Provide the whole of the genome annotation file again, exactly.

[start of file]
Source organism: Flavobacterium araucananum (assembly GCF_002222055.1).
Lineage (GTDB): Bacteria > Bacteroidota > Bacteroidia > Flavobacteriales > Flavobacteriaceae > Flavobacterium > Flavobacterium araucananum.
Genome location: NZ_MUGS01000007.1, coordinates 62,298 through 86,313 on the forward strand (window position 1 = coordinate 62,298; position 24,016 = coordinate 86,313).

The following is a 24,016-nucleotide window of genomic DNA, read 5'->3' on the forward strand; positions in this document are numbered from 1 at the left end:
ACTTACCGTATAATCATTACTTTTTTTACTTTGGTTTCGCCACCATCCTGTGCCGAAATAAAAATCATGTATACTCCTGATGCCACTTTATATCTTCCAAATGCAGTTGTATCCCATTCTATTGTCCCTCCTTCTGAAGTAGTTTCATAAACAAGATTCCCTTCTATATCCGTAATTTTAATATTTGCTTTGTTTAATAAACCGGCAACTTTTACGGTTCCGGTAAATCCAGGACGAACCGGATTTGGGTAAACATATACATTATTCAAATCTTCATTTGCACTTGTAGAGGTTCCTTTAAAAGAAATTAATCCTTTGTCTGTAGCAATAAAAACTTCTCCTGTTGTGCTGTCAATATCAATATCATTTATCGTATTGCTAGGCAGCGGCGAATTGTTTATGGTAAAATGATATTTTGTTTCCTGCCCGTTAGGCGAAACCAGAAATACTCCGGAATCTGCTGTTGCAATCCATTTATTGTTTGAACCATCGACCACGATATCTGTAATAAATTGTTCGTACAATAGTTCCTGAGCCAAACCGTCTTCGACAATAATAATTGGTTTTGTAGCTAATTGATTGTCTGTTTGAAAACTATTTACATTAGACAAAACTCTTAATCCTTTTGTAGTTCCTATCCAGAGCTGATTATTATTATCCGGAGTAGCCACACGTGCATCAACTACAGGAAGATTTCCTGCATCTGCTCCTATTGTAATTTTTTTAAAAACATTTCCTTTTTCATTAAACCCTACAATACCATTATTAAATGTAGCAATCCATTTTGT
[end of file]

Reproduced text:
Source organism: Flavobacterium araucananum (assembly GCF_002222055.1).
Lineage (GTDB): Bacteria > Bacteroidota > Bacteroidia > Flavobacteriales > Flavobacteriaceae > Flavobacterium > Flavobacterium araucananum.
Genome location: NZ_MUGS01000007.1, coordinates 62,298 through 86,313 on the forward strand (window position 1 = coordinate 62,298; position 24,016 = coordinate 86,313).

The following is a 24,016-nucleotide window of genomic DNA, read 5'->3' on the forward strand; positions in this document are numbered from 1 at the left end:
ACTTACCGTATAATCATTACTTTTTTTACTTTGGTTTCGCCACCATCCTGTGCCGAAATAAAAATCATGTATACTCCTGATGCCACTTTATATCTTCCAAATGCAGTTGTATCCCATTCTATTGTCCCTCCTTCTGAAGTAGTTTCATAAACAAGATTCCCTTCTATATCCGTAATTTTAATATTTGCTTTGTTTAATAAACCGGCAACTTTTACGGTTCCGGTAAATCCAGGACGAACCGGATTTGGGTAAACATATACATTATTCAAATCTTCATTTGCACTTGTAGAGGTTCCTTTAAAAGAAATTAATCCTTTGTCTGTAGCAATAAAAACTTCTCCTGTTGTGCTGTCAATATCAATATCATTTATCGTATTGCTAGGCAGCGGCGAATTGTTTATGGTAAAATGATATTTTGTTTCCTGCCCGTTAGGCGAAACCAGAAATACTCCGGAATCTGCTGTTGCAATCCATTTATTGTTTGAACCATCGACCACGATATCTGTAATAAATTGTTCGTACAATAGTTCCTGAGCCAAACCGTCTTCGACAATAATAATTGGTTTTGTAGCTAATTGATTGTCTGTTTGAAAACTATTTACATTAGACAAAACTCTTAATCCTTTTGTAGTTCCTATCCAGAGCTGATTATTATTATCCGGAGTAGCCACACGTGCATCAACTACAGGAAGATTTCCTGCATCTGCTCCTATTGTAATTTTTTTAAAAACATTTCCTTTTTCATTAAACCCTACAATACCATTATTAAATGTAGCAATCCATTTTGT